Comparing J.P. Arencibia and Josh Thole | Mets360

Comparing J.P. Arencibia and Josh Thole

December 5, 2012
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During the offseason there has been a lot of talk about the Mets and Blue Jays making a deal. On the surface it makes sense, as the Mets need outfielders and a catcher while the Blue Jays are looking for a front-end starter. The two teams seem to match up pretty well.

For me the problem comes in the catching department. Toronto has prospect Travis d’Arnaud, who if he can stay healthy – he’s only played 252 games the past three years – is perhaps the best backstop prospect around. But Toronto would likely prefer to keep d’Arnaud and trade J.P. Arencibia, instead. Arencibia does one thing very well. But does that make up for what he doesn’t do?

Let’s take a look at some triple slash lines for some catchers and see which one you like most.

A. .219/.282/.438 (.720 OPS)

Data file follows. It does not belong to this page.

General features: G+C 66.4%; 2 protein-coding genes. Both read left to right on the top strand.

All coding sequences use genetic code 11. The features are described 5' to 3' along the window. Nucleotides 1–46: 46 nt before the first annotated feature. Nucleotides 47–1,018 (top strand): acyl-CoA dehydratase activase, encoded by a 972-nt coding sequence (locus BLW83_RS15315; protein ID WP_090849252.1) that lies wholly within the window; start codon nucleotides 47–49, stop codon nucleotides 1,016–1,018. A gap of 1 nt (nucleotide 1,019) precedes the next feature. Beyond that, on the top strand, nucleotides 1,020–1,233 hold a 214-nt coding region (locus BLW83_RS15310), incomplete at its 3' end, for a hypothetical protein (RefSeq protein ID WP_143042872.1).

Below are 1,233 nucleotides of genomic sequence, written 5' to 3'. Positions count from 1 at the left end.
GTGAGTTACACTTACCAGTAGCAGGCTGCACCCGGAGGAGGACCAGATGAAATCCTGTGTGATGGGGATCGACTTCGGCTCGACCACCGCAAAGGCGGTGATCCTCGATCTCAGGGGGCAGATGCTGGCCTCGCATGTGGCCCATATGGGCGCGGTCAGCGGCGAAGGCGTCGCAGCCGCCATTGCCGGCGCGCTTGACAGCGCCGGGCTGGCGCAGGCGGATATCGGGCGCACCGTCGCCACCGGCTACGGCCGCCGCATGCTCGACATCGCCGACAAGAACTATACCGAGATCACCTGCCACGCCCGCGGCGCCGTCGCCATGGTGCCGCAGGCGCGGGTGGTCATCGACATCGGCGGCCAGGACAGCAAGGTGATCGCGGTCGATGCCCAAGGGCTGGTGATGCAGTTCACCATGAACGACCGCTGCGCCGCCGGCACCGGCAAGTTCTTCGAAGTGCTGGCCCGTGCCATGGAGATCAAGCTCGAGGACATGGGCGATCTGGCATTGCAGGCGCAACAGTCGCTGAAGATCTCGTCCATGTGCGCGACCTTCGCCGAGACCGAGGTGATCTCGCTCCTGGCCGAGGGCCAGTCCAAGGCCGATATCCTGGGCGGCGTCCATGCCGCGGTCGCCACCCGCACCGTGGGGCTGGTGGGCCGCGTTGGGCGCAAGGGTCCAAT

B. .233/.275/.435 (.710 OPS)
C. .225/.263/.414 (.674 OPS)
D. .233/.309/.425 (.734 OPS)
E. .279/.359/.366 (.725 OPS)

Do you have a favorite? A and B are Arencibia’s lines from 2011 and 2012, respectively. C is Rod Barajas in his time with the Mets. D is Kelly Shoppach in 2012. And E is Josh Thole from May 3, 2011 to May 7, 2012 when he suffered his concussion.

It’s important to remember that while OPS is an excellent “quick and dirty” calculation to determine a player’s offensive worth, not all OPS is created equally. On-base percentage is more important than slugging and Thole holds a huge advantage in OBP.

A good rule of thumb is that OBP is worth about 1.7 to 1.8 as much as SLG. So let’s compare Line A (Arencibia) to Line E (Thole) with this information and see what we have:

Line A: .282 * 1.75 = .494 + .438 = .932
Line E: .359 * 1.75 = .628 + .366 = .994

It’s basically a wash in raw OPS and then when you give OBP its proper weight, it becomes advantage Thole.